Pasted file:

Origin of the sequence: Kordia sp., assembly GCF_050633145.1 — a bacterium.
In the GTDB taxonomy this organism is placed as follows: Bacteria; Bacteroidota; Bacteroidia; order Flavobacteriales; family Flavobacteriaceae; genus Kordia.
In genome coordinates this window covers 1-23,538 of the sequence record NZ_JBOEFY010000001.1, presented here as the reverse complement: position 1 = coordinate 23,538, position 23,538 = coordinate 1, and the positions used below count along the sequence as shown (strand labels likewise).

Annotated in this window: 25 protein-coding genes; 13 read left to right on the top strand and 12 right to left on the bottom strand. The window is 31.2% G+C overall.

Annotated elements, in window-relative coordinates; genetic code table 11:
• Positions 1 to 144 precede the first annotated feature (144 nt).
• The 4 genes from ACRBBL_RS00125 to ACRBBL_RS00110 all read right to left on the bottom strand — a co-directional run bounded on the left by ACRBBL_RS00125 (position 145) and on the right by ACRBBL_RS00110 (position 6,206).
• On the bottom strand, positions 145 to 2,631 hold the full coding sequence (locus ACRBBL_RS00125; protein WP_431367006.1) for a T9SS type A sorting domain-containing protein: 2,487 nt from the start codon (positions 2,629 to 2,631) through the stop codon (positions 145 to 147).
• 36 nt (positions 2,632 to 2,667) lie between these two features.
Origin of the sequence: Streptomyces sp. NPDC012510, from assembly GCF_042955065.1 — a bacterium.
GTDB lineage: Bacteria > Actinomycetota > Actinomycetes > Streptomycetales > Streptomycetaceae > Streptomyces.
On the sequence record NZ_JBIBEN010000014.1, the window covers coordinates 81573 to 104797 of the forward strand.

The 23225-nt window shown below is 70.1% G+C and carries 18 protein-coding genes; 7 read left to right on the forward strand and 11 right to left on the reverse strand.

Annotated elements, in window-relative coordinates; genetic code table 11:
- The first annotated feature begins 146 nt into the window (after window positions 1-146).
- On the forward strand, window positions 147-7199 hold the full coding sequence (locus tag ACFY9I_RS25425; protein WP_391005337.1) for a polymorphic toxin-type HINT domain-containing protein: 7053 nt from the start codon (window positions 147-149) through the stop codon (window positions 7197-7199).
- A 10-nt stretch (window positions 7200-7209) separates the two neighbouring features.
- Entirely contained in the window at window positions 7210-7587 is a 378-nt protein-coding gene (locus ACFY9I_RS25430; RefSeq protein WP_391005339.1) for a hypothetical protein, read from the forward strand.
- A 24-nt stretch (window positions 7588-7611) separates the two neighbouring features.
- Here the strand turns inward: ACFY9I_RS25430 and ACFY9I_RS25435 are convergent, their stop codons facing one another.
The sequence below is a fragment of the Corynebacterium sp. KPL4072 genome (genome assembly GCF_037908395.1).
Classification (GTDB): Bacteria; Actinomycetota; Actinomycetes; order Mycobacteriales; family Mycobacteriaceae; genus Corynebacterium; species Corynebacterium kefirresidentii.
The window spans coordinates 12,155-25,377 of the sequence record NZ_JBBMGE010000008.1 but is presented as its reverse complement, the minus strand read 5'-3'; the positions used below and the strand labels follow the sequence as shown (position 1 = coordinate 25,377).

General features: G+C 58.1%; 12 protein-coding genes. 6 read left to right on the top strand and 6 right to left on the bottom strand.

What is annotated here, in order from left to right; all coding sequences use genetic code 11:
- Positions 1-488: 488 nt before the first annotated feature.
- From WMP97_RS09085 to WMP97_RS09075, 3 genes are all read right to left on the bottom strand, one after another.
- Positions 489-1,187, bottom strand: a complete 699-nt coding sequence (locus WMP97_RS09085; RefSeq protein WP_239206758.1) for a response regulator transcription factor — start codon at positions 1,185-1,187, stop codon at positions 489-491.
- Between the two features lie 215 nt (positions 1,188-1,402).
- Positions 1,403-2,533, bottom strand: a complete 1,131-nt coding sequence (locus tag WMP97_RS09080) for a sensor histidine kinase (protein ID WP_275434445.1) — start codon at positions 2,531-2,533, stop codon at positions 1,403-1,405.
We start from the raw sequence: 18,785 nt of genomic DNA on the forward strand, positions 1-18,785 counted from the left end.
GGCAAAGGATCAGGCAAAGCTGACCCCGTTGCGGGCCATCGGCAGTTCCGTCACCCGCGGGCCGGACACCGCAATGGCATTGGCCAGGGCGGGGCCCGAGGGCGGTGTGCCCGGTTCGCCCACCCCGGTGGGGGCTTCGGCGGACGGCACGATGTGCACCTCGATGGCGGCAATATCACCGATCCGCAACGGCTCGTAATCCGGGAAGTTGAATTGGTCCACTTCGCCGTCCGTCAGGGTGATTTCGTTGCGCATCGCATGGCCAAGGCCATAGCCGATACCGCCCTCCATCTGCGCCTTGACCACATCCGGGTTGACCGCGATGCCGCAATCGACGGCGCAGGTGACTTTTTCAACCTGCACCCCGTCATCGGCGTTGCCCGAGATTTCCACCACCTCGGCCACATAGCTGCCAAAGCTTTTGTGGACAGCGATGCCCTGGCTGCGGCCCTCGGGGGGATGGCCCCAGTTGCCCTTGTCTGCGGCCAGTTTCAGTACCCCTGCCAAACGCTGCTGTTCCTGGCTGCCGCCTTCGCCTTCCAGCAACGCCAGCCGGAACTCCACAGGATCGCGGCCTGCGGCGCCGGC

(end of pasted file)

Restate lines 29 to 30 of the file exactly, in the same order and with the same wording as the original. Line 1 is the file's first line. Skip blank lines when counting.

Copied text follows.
- Between the two features lie 215 nt (positions 1,188-1,402).
- Positions 1,403-2,533, bottom strand: a complete 1,131-nt coding sequence (locus tag WMP97_RS09080) for a sensor histidine kinase (protein ID WP_275434445.1) — start codon at positions 2,531-2,533, stop codon at positions 1,403-1,405.